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hybrid vs grid-tie


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Sorry for being the powerforum rash the last few days. I'm learning, but clearly not fast enough.

My question today is grid-tie vs hybrid.

From my understanding, both pv modules and batterybank outputs DC.

My understanding of the difference between hybrid and grid tie is:

Grid-tie: it accepts power from PV and the grid, in most cases it pulls from PV, until such time the PV modules no longer supplies enough power and it then either balances it or pulls from the grid.

Hybrid: It accepts power from PV, grid and battery bank, and additionally offers charging capabilities for your batteries. When it comes to delivering power it can be set on when to use either of the three inputs.

For my purposes the hybrid inverter is the cleanest and simplest solution, but i am pondering the following setup:

Get a grid tied inverter, a charge controller and a battery bank. The battery bank is used PURELY for backup when the grid is down.

WARNING, professional drawing coming up.




The above picture depicts (for those that does not understand my brain) a manual version of the hybrid inverter.

I draw power from PV when sun is out, and occasionally charge the batteries when the sun is up (this happens manually), i can then manually switch to battery when the grid is down.

I have a fair amount of experience with a raspberry pi, and i can see myself hooking up a relay eventually and linking the pi to both the pv modules, the grid and the charge controller, and i should be able to eventually get the "manual switching" part automated.

But this whole system depends on my DC theory and that it is even at all possible to supply power to the grid tie inverter directly from a battery bank.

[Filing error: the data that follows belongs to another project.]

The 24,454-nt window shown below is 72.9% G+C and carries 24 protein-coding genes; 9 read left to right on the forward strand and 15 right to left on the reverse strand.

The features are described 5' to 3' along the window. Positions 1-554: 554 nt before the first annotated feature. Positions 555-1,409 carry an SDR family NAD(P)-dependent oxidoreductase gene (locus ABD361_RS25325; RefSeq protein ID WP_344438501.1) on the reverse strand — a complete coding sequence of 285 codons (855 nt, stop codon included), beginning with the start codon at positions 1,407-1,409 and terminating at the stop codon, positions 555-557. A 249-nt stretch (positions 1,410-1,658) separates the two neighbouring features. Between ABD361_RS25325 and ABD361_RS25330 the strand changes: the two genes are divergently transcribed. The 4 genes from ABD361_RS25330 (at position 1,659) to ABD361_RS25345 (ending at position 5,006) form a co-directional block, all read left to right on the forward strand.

Yes, there is method to my madness here. I need to go three phase grid tied, and i want the battery backup PURELY for backup, it also allows me to experiment with different equipment on my 3 phase system without expanding a lot of money on hybrid systems every time my need changes.

Am i a a complete rookie when it comes to solar? I'll answer that... YES. But some logic applies, and i am putting it out there to.




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I drew two pictures of common hybrid topologies here. I actually had the Victron one wrong... there is no 400VDC bit... but such a topology can still be found in some places.

Yes, the panels are DC and so are the batteries. If you want to think about this in general, the key is (first) to remember that the peak voltage on the AC side is more like 340V (RMS voltage is roughly 70% of the peak). So one common method is to maintain two DC "pools", one at battery voltage, another one around the peak of what you're generating, for simplicity lets say 400VDC, with a buck/boost pipeline between them (so it can move power between these pools in either direction). If you have two such pools, you have a choice between connecting your PV panels to the high voltage pool, or the low voltage pool (aka directly to the batteries). There is no switching involved... energy moving into either pool can be sent either into the grid, or into the battery.

Then additionally modern inverters can be configured to limit the power it accepts from the PV panels, and then sometimes you can balance that with your loads, so that you end up being grid neutral.

A grid-tie inverter has a topology similar to the top picture, but it simply doesn't have the buck/boost leg going down to the battery. The MPPT part is essentially a buck/boost converter that directly maintains the required high-voltage pool from which it makes AC directly. It simply injects everything into the grid... again unless there is some kind of limiter that balances it with your loads. When the sun goes down... it simply switches off.

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